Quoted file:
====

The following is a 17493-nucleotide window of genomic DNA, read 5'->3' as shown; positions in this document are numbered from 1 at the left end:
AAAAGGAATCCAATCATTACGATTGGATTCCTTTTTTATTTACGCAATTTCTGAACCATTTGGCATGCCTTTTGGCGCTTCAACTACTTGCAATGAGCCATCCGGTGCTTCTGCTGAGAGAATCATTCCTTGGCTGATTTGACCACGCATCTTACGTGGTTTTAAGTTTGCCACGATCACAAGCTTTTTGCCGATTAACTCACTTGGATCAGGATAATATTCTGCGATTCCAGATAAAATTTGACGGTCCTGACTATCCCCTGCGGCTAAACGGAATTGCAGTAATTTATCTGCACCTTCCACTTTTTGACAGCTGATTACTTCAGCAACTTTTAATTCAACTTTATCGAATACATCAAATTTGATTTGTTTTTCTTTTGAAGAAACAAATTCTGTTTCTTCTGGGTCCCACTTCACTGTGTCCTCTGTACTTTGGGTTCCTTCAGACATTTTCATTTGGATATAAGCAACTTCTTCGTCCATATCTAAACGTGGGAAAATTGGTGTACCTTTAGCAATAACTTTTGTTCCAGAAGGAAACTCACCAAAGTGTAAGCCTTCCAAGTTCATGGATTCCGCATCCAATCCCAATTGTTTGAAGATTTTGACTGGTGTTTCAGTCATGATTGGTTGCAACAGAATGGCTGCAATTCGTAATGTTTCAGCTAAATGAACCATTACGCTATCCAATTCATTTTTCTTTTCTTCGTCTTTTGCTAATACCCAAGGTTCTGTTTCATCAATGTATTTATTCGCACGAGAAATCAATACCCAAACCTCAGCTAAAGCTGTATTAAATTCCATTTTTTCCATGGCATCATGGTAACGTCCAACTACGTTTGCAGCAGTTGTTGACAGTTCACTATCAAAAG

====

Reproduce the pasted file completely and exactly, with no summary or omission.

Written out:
The following is a 17493-nucleotide window of genomic DNA, read 5'->3' as shown; positions in this document are numbered from 1 at the left end:
AAAAGGAATCCAATCATTACGATTGGATTCCTTTTTTATTTACGCAATTTCTGAACCATTTGGCATGCCTTTTGGCGCTTCAACTACTTGCAATGAGCCATCCGGTGCTTCTGCTGAGAGAATCATTCCTTGGCTGATTTGACCACGCATCTTACGTGGTTTTAAGTTTGCCACGATCACAAGCTTTTTGCCGATTAACTCACTTGGATCAGGATAATATTCTGCGATTCCAGATAAAATTTGACGGTCCTGACTATCCCCTGCGGCTAAACGGAATTGCAGTAATTTATCTGCACCTTCCACTTTTTGACAGCTGATTACTTCAGCAACTTTTAATTCAACTTTATCGAATACATCAAATTTGATTTGTTTTTCTTTTGAAGAAACAAATTCTGTTTCTTCTGGGTCCCACTTCACTGTGTCCTCTGTACTTTGGGTTCCTTCAGACATTTTCATTTGGATATAAGCAACTTCTTCGTCCATATCTAAACGTGGGAAAATTGGTGTACCTTTAGCAATAACTTTTGTTCCAGAAGGAAACTCACCAAAGTGTAAGCCTTCCAAGTTCATGGATTCCGCATCCAATCCCAATTGTTTGAAGATTTTGACTGGTGTTTCAGTCATGATTGGTTGCAACAGAATGGCTGCAATTCGTAATGTTTCAGCTAAATGAACCATTACGCTATCCAATTCATTTTTCTTTTCTTCGTCTTTTGCTAATACCCAAGGTTCTGTTTCATCAATGTATTTATTCGCACGAGAAATCAATACCCAAACCTCAGCTAAAGCTGTATTAAATTCCATTTTTTCCATGGCATCATGGTAACGTCCAACTACGTTTGCAGCAGTTGTTGACAGTTCACTATCAAAAG